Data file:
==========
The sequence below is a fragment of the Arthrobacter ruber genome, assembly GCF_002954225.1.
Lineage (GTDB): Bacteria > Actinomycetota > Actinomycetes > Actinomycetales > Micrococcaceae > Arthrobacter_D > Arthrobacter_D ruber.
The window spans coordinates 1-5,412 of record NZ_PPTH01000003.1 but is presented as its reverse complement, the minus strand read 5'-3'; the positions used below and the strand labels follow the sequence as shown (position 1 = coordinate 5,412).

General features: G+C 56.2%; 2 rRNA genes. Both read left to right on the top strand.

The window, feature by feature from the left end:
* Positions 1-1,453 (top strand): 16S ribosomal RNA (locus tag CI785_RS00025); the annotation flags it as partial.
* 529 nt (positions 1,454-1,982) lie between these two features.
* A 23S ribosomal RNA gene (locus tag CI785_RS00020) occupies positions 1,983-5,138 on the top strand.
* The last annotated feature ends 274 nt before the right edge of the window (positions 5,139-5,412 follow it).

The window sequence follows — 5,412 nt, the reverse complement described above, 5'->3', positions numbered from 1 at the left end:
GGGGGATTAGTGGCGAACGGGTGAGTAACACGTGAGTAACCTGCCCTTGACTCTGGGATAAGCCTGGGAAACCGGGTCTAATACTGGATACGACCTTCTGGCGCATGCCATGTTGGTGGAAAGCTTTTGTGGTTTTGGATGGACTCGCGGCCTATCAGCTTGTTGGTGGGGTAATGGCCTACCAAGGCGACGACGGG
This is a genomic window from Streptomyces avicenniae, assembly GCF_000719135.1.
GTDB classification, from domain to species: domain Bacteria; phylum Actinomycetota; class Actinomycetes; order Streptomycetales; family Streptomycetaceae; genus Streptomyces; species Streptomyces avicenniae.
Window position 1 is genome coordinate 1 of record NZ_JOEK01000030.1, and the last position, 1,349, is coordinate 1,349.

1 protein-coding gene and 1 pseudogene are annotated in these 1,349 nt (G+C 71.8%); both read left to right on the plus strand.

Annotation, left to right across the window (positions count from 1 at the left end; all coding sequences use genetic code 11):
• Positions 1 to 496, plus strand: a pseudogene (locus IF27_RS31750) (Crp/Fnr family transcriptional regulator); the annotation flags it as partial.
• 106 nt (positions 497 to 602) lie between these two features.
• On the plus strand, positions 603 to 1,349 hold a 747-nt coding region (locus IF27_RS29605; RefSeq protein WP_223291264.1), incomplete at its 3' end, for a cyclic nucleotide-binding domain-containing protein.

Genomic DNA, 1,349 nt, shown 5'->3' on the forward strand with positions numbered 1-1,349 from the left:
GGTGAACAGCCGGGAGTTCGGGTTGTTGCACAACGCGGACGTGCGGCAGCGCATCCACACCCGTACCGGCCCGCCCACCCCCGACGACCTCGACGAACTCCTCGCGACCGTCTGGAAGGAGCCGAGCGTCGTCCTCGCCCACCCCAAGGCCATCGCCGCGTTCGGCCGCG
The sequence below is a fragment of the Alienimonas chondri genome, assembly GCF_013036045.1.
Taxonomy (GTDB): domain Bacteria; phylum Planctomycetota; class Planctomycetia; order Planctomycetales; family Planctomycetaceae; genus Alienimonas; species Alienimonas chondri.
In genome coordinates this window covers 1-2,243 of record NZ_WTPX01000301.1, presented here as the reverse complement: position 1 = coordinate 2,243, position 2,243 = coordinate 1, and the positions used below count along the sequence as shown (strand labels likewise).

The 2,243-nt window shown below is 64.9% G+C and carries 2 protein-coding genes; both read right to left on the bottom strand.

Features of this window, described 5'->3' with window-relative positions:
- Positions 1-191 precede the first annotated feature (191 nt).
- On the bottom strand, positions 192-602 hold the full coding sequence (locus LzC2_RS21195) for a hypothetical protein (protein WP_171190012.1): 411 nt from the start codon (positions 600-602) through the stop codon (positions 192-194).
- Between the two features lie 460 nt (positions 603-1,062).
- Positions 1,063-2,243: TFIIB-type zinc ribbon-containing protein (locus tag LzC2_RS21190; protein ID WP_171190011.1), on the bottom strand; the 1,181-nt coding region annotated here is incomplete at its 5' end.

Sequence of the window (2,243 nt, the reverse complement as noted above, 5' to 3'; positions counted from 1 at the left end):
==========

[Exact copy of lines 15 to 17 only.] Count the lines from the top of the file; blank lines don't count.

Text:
1 protein-coding gene and 1 pseudogene are annotated in these 1,349 nt (G+C 71.8%); both read left to right on the plus strand.

Annotation, left to right across the window (positions count from 1 at the left end; all coding sequences use genetic code 11):
• Positions 1 to 496, plus strand: a pseudogene (locus IF27_RS31750) (Crp/Fnr family transcriptional regulator); the annotation flags it as partial.